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[Letter from Young John Allen (recipient unkown), December 21, 1869]
Dec. 21, 1869.
Physically helpless, her mental force abated and her morals decayed, aged and inert, had her mountains and plains, lakes and rivers, been as little amenable to the laws of gravity and motion as she to progress and development, the Pacific Ocean would long since have compassed her domain and peopled it with the monsters of the deep, while she, plucked from the earth, had gone like the lost Pleiad , to enjoy her exclusiveness in utter darkness.
But the world does move in more respects than one, and happy will it be for China, if from some of the "apples" now falling under her philosohic eye, she be able to deduce her proper relations to the outer world, amid which she claims to be the central sun, which only does not move.
Philosophically, she already begins to have doubts about the future tenability of her long cherished position; and while the foreign astronomer in the Peking College is trying to teach her youth the proper motion of the earth, its laws and relations to the Universe. Commerce with its treaties, also moving like the earth, from the west to the east, is mobilizing her people and their treasures, and forcing upon the Government the urgent necessity of recognizing the universality of International Law and claiming its benefits.
Fifteen different nations now have treaties with China, and daily flaunt their flags before the eyes of the five-clawed Imperial Dragon. Austria has just concluded her first, while England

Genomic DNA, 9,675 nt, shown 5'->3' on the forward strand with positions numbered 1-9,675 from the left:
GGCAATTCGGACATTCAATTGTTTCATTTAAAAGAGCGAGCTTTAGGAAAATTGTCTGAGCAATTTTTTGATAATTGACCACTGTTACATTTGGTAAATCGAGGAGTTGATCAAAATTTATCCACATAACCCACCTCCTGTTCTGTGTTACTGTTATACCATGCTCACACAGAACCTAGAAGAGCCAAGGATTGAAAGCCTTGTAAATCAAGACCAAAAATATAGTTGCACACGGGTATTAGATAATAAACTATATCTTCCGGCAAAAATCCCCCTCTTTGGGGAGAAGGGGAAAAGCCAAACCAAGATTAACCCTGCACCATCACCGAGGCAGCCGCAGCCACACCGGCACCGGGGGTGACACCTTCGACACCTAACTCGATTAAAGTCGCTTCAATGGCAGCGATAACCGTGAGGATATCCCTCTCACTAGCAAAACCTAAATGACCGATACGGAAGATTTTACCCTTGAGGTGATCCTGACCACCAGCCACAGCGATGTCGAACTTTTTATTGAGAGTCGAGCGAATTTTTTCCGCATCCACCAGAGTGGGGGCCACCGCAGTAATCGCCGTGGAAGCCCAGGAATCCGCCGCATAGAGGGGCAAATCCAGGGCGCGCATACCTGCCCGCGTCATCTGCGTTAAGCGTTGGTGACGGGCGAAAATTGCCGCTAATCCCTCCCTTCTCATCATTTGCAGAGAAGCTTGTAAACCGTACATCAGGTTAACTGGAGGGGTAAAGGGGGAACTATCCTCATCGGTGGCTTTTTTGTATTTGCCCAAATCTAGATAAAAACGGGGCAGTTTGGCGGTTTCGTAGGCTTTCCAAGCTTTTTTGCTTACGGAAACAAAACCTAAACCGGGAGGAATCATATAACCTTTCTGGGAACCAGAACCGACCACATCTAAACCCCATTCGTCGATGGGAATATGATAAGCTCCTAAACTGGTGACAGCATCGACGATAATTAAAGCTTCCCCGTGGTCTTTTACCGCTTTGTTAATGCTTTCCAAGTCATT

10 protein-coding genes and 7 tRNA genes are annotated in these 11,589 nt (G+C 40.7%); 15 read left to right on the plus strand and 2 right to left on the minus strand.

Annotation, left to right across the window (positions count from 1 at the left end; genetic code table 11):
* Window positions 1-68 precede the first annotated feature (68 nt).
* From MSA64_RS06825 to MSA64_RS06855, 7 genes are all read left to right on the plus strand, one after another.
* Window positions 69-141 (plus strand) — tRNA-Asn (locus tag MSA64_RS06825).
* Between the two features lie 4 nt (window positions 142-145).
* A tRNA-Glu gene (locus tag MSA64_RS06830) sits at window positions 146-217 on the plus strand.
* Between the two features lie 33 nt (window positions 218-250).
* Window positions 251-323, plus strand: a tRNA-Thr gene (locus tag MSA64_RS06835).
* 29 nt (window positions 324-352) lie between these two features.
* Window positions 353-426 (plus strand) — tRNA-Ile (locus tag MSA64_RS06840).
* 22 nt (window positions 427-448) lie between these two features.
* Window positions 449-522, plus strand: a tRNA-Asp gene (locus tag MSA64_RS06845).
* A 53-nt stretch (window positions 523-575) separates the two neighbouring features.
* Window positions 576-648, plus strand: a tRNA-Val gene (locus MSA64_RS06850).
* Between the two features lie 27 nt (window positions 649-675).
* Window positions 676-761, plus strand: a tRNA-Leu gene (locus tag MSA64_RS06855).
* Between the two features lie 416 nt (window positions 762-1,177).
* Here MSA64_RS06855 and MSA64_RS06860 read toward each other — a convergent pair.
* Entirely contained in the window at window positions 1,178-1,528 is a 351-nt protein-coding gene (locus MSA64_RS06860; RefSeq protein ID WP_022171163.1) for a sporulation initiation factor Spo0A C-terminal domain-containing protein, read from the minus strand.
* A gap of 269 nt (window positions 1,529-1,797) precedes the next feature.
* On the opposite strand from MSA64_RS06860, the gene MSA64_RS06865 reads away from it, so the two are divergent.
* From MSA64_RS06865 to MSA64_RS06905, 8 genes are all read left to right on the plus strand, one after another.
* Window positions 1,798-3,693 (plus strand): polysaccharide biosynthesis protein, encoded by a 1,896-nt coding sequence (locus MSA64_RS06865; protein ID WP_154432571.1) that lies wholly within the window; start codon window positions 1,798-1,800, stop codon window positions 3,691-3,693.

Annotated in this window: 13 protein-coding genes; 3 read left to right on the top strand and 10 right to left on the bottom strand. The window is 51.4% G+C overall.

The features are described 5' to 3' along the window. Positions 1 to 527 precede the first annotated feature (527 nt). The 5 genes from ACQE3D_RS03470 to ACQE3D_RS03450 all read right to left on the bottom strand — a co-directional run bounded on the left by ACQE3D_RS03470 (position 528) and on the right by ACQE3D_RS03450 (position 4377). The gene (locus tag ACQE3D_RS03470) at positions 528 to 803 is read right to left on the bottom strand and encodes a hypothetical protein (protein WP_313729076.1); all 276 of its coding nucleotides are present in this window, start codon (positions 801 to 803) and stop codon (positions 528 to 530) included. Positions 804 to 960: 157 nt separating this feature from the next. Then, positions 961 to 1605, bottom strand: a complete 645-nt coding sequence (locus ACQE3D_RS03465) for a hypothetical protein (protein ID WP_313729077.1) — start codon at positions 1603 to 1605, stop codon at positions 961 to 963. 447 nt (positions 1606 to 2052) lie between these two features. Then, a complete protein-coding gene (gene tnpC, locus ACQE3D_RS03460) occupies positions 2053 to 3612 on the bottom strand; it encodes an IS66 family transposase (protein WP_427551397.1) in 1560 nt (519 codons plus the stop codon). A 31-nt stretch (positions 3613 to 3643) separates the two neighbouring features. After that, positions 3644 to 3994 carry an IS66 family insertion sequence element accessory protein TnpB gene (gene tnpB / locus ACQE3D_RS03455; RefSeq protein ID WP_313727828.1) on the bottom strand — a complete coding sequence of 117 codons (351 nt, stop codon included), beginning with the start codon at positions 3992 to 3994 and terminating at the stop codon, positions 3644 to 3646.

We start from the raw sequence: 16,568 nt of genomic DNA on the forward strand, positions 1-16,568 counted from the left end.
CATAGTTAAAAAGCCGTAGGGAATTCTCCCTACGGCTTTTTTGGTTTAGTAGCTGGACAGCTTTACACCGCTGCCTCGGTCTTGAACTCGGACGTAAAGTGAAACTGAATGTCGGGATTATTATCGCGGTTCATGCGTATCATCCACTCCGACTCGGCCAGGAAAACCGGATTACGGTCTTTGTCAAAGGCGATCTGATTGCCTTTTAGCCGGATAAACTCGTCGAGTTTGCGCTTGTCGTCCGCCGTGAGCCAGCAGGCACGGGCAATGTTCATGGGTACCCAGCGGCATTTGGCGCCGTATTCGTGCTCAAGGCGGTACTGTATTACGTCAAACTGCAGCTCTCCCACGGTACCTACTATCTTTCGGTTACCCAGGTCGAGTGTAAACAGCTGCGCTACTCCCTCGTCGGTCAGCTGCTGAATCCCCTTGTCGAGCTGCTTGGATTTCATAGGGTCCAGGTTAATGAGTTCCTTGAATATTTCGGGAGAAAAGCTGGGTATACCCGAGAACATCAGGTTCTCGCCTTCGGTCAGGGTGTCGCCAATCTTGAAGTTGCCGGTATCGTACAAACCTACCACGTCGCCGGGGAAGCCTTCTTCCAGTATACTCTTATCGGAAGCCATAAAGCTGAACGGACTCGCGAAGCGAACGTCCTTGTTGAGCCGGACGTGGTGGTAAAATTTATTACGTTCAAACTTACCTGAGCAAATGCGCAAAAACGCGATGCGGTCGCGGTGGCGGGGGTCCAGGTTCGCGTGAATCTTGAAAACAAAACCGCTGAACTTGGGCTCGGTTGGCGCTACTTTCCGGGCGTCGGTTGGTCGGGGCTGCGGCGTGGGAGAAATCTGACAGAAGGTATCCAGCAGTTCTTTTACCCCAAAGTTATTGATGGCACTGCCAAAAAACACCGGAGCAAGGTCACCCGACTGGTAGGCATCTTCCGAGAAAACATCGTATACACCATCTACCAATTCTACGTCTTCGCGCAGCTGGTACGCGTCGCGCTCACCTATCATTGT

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and America have only this day made public the latest revised editions of theirs.
Chinamen know but little of Geography, and are greatly surprised to see how many brothers and sisters the three great nations, England, France, and America, have. The family of nations is much larger than they have any conception of, and they were astonished that Mr. Burlingame should require yet another two years for his Embassy to see and mong mong them all.
The spirit of Western progress is irrepressible, and a wonderful advance is being made among the people. Every treaty strengthens the moral force that is brought to bear, and every revision deepens the impression already made. You may expect, therefore, before long to hear of vast and important changes in this Empire. Oh! that the Church was as wide awake to its duty as are the Merchants, Consula and Ministers who represent the interests of this world!
Yours,Y. J. Allen